The Texas Policy Evaluation Project has studied the impacts of these rules on patient well-being. In interviews, many said they felt “anger and frustration” with SB 8. One anonymous patient said that Texas wanted to force people into “pregnancy slavery.”

Patients reported spending up to thousands of dollars traveling out of state. In some cases, they lost their jobs or failed classes after missing an important exam in school.

“I’ve never felt more like the government doesn’t give a shit about me …. than I do right now,” one patient told the group. “I’ve never felt it so deep inside of me that I am so disposable, that I don’t matter, that I don’t get any bodily autonomy.”

Protesters walk along Jackson St. during the North Texas March for Life, celebrating the passage and court rulings upholding the Texas law known as Senate Bill 8, on Saturday, Jan. 15, 2022, in Dallas. (Shafkat Anowar/The Dallas Morning News via AP)

Back in 2014, when Anna sought her abortion, Texas was involved in another legal fight over abortion rights.

The state had recently passed House Bill 2, which banned abortions past 20 weeks and imposed a variety of restrictions on clinics, including requiring that they meet the same standards as surgical centers and that doctors have admitting privileges at a nearby hospital.

Especially for smaller clinics in rural areas, the law was too expensive and onerous to comply with. In Fort Worth alone, Planned Parenthood spent $6.5 million building a center that met the new codes.

The U.S. Supreme Court ultimately overturned parts of HB 2 in 2016, ruling that it posed an “undue burden” on abortion rights. By then, the number of abortion clinics in Texas had plummeted from 41 to 17. Out of the 254 counties in Texas, just six still had clinics after the law.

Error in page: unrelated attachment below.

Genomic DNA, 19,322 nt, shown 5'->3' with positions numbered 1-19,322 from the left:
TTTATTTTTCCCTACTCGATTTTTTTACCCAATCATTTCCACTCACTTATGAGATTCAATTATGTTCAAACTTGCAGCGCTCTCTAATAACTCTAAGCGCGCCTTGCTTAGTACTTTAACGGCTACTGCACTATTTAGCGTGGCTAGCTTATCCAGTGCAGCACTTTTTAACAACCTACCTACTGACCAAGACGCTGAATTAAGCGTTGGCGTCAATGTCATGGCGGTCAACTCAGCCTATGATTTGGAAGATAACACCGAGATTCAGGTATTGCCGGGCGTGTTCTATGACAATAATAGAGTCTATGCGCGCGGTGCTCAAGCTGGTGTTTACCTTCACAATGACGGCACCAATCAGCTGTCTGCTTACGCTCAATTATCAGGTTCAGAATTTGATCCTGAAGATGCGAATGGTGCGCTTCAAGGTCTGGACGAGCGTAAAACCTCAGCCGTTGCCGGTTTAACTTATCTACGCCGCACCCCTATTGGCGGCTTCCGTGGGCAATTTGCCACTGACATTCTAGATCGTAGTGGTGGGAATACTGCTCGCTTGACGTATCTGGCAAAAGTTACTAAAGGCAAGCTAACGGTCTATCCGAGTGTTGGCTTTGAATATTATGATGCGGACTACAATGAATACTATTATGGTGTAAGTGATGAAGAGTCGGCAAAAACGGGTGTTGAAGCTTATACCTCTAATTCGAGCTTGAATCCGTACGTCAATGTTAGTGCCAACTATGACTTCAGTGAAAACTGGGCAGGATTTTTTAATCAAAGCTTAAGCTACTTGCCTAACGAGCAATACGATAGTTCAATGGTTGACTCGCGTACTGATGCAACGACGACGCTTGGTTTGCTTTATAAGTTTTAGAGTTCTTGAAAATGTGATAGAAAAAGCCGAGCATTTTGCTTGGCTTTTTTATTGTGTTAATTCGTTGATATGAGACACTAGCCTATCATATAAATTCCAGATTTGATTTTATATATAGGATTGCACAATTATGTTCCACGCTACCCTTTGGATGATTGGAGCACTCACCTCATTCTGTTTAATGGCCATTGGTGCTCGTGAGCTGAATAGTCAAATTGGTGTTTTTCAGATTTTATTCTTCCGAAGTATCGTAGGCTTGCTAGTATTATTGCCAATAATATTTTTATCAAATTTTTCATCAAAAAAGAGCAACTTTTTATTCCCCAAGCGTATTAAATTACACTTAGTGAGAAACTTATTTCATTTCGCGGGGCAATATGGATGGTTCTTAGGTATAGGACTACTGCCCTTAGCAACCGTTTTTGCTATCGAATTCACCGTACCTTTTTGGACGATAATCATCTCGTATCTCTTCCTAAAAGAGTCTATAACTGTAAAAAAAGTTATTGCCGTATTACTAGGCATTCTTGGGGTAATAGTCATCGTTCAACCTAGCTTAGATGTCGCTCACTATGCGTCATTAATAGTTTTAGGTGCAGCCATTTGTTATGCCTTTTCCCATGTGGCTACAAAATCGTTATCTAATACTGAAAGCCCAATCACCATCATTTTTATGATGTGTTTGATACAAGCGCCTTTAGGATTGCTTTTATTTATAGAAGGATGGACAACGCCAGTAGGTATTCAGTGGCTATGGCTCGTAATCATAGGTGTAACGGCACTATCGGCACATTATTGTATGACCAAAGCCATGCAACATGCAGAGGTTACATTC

HB 2 was just one of many anti-abortion laws that led up to SB 8. In 2012, Texas lawmakers required sonograms and a waiting period for women seeking abortions. In 2016, they required clinics to bury or cremate fetal remains.

In 2020, during the coronavirus pandemic, Texas Governor Greg Abbott issued an executive order halting abortions on the grounds that they were not "medically necessary." The courts have ultimately stopped many of these rules, but litigation can take months or years — and in the meantime, the rules served their intended purpose of making abortion harder to obtain.

Few Texas laws have impacted abortion patients quite like SB 8, said Wheat, the Planned Parenthood spokesperson.

"What’s different now is the scale of restriction,” she said. “It’s so significant, and it’s affecting so many Texans.”

While past laws mostly targeted abortion clinics, SB 8 “targets the patients” by creating possible civil liabilities for people who try to help them, Wheat said. Still, she views SB 8 as part of a “very coordinated and equally relentless” attack on abortion rights and family planning that has gone on for years.

Kari White, a researcher at the Texas Policy Evaluation Project, agrees on SB 8's impact. While HB 2 reduced abortions by around 13%, she said, SB 8 has cut abortion numbers in half.

White stressed these restrictions could be dangerous for women — and not just because they might seek out unsafe abortion options. She pointed to premature rupture of the amniotic membrane, a life-threatening condition that can cause pregnant women to hemorrhage. In cases like these, she said, “doctors feel they cannot treat [patients] immediately” out of fear of getting sued.

While SB 8 has curtailed abortion access like no other law, "it’s been years that women have had to evacuate the state," said Anna, the abortion patient. As she considered her options in 2014, a nearby clinic had recently closed. The nearest Texas clinic was hours away, in Dallas.

Anna decided against going to Dallas because she worried the law requiring a waiting period for abortions would make it too long of a trip. Technically, since Anna lived more than 100 miles from the nearest clinic, she would have only had to wait two hours. Still, her misunderstanding is noteworthy: As clinics closed across the state after HB 2, many Texans "experienced confusion about where to go for abortion services” and "reported increased cost and travel time to obtain care," one study found. The end result: Texans “delayed abortion care" or were prevented from "having the abortion they wanted.”

In the end, Anna was able to get her abortion. Her mother drove her to Albuquerque. She also got away from her abusive ex-boyfriend, who remains in a high-security prison for animal abuse and other charges, state records show.

Even years later, though, Anna still feels frustration and anger about her experiences.

“Why do I have to take two days off of work for a procedure that takes 10 minutes?” she asked.